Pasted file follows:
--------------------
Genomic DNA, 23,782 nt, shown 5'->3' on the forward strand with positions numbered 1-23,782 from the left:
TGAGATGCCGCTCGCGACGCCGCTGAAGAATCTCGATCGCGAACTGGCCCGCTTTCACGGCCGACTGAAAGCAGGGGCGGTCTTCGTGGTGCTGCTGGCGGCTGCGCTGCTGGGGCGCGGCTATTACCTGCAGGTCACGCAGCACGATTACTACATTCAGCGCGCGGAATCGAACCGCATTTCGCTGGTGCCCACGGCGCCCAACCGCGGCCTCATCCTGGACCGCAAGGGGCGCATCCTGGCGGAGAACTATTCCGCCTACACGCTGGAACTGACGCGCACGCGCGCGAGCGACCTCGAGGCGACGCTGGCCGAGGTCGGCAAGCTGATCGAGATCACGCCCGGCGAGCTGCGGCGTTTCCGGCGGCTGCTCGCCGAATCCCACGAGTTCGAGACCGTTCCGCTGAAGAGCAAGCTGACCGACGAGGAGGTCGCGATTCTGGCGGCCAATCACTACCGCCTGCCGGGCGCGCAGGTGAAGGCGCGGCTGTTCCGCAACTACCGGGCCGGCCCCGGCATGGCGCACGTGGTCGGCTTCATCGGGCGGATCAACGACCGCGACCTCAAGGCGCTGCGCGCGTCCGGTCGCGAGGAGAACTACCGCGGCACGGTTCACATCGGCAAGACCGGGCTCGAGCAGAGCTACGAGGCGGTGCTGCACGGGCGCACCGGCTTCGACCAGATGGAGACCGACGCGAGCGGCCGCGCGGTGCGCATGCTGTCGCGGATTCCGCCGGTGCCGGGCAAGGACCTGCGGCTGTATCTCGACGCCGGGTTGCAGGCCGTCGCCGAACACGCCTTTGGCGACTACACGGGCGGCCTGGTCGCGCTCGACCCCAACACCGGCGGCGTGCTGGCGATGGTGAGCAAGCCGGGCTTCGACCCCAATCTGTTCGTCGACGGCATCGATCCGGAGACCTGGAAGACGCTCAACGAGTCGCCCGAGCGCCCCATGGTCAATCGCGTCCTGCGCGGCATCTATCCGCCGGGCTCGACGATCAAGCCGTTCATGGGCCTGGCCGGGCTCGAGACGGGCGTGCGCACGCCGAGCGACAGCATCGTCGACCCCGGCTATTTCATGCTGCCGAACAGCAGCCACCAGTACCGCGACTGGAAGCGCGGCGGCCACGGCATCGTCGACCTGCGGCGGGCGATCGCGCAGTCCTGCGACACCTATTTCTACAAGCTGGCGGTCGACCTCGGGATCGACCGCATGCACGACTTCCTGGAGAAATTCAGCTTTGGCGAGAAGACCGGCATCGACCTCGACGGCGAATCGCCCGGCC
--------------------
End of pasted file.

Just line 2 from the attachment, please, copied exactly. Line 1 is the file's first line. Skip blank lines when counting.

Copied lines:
TGAGATGCCGCTCGCGACGCCGCTGAAGAATCTCGATCGCGAACTGGCCCGCTTTCACGGCCGACTGAAAGCAGGGGCGGTCTTCGTGGTGCTGCTGGCGGCTGCGCTGCTGGGGCGCGGCTATTACCTGCAGGTCACGCAGCACGATTACTACATTCAGCGCGCGGAATCGAACCGCATTTCGCTGGTGCCCACGGCGCCCAACCGCGGCCTCATCCTGGACCGCAAGGGGCGCATCCTGGCGGAGAACTATTCCGCCTACACGCTGGAACTGACGCGCACGCGCGCGAGCGACCTCGAGGCGACGCTGGCCGAGGTCGGCAAGCTGATCGAGATCACGCCCGGCGAGCTGCGGCGTTTCCGGCGGCTGCTCGCCGAATCCCACGAGTTCGAGACCGTTCCGCTGAAGAGCAAGCTGACCGACGAGGAGGTCGCGATTCTGGCGGCCAATCACTACCGCCTGCCGGGCGCGCAGGTGAAGGCGCGGCTGTTCCGCAACTACCGGGCCGGCCCCGGCATGGCGCACGTGGTCGGCTTCATCGGGCGGATCAACGACCGCGACCTCAAGGCGCTGCGCGCGTCCGGTCGCGAGGAGAACTACCGCGGCACGGTTCACATCGGCAAGACCGGGCTCGAGCAGAGCTACGAGGCGGTGCTGCACGGGCGCACCGGCTTCGACCAGATGGAGACCGACGCGAGCGGCCGCGCGGTGCGCATGCTGTCGCGGATTCCGCCGGTGCCGGGCAAGGACCTGCGGCTGTATCTCGACGCCGGGTTGCAGGCCGTCGCCGAACACGCCTTTGGCGACTACACGGGCGGCCTGGTCGCGCTCGACCCCAACACCGGCGGCGTGCTGGCGATGGTGAGCAAGCCGGGCTTCGACCCCAATCTGTTCGTCGACGGCATCGATCCGGAGACCTGGAAGACGCTCAACGAGTCGCCCGAGCGCCCCATGGTCAATCGCGTCCTGCGCGGCATCTATCCGCCGGGCTCGACGATCAAGCCGTTCATGGGCCTGGCCGGGCTCGAGACGGGCGTGCGCACGCCGAGCGACAGCATCGTCGACCCCGGCTATTTCATGCTGCCGAACAGCAGCCACCAGTACCGCGACTGGAAGCGCGGCGGCCACGGCATCGTCGACCTGCGGCGGGCGATCGCGCAGTCCTGCGACACCTATTTCTACAAGCTGGCGGTCGACCTCGGGATCGACCGCATGCACGACTTCCTGGAGAAATTCAGCTTTGGCGAGAAGACCGGCATCGACCTCGACGGCGAATCGCCCGGCC